The figurine has two short arms with carefully carved hands resting on the upper part of the stomach.

The legs are short, pointed and asymmetrical, with the left noticeably shorter than the right, typical of later figurines.

The intricate detailing achieved with primitive stone tools indicates "the amount of energy these guys were willing to invest in these little objects- tens if not hundreds of hours," said archaeologist John Shea of Stony Brook University in New York.

From The Charlotte Observer, submitted by David M. Wolan and Bob Bolek.


A professor with his nose deep in a library archive in London has stumbled upon 47 previously unknown letters from, to and about Benjamin Franklin.

The sensational find, announced in the upcoming issue of the William & Mary Quarterly, centers on Franklin's interactions with Gen. Edward Braddock after he and his soldiers arrived on the banks of the Potomac and during their disastrous march to the Forks of the Ohio in 1755. The discovery not only adds texture to a key chapter in early American history, it raises the question of what else about the founding generation might be lurking out there.

The professor is Alan Houston, a political scientist at the University of California at San Diego. In the spring of 2007, while researching a book on Franklin ("Benjamin Franklin and the Politics of Improvement"), he was poring over manuscripts in the British Library. Late in the afternoon of his last day in the country, he requested of the library staff a certain Volume 4478b, a collection of miscellaneous papers, including "Copies of Letters relating to the March of General Braddock."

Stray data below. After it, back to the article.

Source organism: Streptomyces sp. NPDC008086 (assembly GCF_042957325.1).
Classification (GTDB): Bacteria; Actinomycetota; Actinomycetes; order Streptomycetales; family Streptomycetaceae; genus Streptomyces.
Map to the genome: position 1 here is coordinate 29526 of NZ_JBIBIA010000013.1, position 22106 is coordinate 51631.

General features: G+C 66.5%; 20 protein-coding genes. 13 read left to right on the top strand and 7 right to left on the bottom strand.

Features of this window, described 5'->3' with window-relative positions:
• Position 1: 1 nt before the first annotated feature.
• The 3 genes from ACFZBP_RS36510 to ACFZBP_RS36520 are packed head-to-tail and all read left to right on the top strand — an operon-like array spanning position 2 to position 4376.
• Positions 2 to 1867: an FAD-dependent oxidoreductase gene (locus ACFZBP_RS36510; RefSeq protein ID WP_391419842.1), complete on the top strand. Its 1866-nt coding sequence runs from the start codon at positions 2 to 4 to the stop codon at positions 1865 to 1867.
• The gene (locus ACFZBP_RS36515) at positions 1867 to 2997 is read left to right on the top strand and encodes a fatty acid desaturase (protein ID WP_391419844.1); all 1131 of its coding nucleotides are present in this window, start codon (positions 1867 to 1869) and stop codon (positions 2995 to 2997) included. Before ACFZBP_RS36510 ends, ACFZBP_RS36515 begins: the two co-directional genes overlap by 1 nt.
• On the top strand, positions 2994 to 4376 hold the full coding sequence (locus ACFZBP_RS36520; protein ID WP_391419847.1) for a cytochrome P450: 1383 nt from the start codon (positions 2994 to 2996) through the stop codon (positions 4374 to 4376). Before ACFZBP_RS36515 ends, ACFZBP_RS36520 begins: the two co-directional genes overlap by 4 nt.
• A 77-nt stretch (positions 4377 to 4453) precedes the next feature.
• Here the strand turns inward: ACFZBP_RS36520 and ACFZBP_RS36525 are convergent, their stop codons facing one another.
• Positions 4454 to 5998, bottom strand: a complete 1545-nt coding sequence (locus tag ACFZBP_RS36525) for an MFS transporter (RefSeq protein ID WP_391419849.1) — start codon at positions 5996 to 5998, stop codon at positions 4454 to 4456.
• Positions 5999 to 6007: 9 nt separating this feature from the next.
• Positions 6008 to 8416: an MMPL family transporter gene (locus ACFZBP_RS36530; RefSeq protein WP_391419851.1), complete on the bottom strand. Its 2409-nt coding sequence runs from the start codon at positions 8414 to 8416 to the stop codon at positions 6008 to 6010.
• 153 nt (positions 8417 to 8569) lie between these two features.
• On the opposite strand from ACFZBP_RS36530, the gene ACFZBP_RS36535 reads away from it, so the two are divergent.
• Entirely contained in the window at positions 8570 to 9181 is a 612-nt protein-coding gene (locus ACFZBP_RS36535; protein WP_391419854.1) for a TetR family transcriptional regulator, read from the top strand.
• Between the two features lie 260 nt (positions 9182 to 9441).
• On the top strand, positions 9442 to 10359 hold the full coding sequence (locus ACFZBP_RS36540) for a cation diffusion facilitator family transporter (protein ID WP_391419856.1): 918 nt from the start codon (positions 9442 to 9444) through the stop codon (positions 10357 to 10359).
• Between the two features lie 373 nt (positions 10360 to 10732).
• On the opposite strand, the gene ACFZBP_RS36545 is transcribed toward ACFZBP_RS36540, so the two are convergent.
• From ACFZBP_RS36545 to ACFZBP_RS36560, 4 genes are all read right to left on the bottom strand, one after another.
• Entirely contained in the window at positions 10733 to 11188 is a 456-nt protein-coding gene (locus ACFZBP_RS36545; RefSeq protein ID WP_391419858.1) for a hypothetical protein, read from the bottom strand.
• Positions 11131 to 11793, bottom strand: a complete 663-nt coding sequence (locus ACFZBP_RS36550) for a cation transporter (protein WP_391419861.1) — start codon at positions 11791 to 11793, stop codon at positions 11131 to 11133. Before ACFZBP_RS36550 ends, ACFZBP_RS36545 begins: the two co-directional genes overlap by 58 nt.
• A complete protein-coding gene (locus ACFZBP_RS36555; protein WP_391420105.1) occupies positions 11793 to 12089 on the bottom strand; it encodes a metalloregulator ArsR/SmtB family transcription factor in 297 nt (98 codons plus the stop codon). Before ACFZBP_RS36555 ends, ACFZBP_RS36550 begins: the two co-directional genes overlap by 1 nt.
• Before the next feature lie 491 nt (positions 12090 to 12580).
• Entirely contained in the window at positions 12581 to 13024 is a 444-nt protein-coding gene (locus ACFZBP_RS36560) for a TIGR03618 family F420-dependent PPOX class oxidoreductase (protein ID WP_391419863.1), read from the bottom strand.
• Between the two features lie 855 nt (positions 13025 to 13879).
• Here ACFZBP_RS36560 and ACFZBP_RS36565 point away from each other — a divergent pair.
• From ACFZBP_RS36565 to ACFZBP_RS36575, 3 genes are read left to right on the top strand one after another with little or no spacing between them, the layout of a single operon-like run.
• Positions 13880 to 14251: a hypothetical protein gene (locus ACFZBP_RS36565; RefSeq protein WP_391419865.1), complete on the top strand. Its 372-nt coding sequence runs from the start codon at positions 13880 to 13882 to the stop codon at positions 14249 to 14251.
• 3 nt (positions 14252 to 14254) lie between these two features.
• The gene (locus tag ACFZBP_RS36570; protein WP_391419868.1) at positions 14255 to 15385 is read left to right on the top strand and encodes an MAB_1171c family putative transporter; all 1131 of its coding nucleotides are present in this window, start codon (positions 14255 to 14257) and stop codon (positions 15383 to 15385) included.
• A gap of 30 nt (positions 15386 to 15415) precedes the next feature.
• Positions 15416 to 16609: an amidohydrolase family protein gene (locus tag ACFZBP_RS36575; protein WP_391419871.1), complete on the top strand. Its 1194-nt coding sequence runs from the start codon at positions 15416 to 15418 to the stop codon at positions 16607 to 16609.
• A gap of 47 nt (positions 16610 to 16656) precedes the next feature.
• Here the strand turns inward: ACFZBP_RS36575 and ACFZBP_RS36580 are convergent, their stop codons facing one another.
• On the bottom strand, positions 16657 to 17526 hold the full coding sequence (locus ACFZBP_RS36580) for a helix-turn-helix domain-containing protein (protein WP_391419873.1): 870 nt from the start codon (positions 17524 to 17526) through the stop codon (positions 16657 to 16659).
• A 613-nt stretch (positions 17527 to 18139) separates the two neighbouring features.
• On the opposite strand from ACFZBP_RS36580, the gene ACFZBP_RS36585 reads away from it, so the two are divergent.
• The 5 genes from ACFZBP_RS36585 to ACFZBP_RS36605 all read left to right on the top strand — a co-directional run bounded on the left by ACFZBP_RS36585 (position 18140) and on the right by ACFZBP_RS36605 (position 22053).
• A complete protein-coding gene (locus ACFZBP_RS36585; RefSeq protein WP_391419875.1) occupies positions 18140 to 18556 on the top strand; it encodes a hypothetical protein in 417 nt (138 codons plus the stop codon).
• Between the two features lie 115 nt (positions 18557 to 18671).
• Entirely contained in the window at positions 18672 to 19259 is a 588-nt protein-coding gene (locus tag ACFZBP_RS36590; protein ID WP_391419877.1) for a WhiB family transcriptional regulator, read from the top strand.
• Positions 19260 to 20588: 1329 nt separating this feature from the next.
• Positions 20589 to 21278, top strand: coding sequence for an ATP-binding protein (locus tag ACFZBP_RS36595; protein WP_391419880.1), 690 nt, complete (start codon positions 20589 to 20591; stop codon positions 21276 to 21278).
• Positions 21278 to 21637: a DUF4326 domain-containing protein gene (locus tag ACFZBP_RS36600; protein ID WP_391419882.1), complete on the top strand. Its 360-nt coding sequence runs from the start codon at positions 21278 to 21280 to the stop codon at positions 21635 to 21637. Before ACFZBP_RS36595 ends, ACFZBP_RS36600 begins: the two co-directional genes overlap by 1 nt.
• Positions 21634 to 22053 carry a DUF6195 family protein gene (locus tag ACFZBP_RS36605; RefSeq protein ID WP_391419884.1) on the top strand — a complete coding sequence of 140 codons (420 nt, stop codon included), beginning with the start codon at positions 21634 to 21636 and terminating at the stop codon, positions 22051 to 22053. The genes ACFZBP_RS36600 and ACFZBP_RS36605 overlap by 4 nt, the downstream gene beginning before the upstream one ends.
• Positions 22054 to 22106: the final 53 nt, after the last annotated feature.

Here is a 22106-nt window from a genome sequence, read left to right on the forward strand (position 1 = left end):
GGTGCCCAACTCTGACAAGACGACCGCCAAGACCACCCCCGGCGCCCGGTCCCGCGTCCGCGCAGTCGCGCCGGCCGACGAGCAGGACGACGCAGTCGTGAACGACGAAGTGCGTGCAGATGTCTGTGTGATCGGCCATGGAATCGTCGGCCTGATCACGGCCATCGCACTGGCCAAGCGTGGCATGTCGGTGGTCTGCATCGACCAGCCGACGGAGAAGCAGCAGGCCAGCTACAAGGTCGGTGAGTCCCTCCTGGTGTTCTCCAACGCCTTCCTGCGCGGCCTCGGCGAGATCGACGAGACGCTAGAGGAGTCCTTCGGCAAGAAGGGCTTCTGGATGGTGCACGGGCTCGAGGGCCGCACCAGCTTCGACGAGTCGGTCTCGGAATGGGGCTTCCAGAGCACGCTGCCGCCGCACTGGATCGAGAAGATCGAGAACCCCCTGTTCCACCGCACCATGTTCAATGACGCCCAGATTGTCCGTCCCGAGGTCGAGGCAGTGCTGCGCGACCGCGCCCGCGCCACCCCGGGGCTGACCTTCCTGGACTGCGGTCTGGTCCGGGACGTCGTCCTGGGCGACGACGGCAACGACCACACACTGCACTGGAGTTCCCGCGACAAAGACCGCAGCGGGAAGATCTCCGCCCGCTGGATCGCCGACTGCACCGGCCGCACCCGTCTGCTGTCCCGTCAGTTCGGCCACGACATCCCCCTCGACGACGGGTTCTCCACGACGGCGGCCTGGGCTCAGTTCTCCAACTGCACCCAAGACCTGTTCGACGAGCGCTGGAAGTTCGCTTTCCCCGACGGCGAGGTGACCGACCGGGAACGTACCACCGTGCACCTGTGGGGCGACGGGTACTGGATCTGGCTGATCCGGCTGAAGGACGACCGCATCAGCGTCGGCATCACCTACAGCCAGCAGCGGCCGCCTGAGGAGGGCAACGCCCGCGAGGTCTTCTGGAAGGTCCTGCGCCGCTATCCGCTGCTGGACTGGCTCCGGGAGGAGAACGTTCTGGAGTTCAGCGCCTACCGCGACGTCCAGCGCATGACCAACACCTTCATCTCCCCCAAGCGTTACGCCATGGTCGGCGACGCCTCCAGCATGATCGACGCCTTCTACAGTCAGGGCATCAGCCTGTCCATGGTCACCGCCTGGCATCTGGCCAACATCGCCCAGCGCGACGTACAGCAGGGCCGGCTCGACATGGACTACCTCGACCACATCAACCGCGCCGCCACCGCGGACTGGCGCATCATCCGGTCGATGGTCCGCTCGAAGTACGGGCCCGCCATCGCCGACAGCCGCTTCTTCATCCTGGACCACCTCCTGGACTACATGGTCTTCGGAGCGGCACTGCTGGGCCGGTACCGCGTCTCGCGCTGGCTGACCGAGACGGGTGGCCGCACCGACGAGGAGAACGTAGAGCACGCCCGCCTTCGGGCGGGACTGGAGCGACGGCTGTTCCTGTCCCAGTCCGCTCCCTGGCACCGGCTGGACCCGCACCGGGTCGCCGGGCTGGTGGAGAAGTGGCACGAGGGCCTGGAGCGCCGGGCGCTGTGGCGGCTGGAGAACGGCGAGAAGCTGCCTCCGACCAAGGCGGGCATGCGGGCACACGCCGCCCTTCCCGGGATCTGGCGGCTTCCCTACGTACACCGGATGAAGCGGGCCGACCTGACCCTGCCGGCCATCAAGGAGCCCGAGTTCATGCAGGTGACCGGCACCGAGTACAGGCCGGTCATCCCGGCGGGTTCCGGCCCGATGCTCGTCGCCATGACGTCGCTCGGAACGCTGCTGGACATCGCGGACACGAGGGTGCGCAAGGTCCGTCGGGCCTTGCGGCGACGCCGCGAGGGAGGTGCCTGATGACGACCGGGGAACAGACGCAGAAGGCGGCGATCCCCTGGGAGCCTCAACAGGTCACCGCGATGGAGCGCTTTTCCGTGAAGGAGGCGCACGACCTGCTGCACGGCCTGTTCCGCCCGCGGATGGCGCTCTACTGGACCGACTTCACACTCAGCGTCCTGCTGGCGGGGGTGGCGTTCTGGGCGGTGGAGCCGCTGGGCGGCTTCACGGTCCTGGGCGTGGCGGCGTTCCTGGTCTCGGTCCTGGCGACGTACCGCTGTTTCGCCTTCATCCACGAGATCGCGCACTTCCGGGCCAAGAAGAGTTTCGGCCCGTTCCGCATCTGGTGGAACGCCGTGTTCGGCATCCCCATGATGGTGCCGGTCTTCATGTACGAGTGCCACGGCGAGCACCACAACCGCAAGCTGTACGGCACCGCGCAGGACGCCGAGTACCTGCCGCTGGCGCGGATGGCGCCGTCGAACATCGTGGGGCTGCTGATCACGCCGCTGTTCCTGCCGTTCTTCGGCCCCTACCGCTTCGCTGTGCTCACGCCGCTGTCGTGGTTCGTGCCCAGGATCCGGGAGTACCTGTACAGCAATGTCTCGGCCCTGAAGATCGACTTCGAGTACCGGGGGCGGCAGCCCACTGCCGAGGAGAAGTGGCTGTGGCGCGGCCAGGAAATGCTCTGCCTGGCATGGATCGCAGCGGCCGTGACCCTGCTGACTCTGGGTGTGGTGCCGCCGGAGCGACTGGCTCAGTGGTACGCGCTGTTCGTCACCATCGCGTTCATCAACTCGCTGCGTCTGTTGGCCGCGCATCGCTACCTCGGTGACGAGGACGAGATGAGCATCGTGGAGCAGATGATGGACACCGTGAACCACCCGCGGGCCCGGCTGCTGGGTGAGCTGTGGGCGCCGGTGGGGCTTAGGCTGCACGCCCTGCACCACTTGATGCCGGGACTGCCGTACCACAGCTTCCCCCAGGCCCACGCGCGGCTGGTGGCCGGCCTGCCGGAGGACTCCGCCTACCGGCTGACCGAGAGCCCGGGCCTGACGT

He was shocked to see that the first such letter was a copy of one written by Benjamin Franklin to the secretary of the governor of Maryland. He had never seen the missive before. Houston believed he'd seen everything Franklin ever wrote, but he quickly checked his own files as well as the authoritative "Papers of Benjamin Franklin" and saw no mention of it.

"I felt kind of a lump in my chest," Houston said. "I started to bounce. I wanted like a rocket to shoot out of my chair."

It being a library, he merely exited the room and called his wife with the news.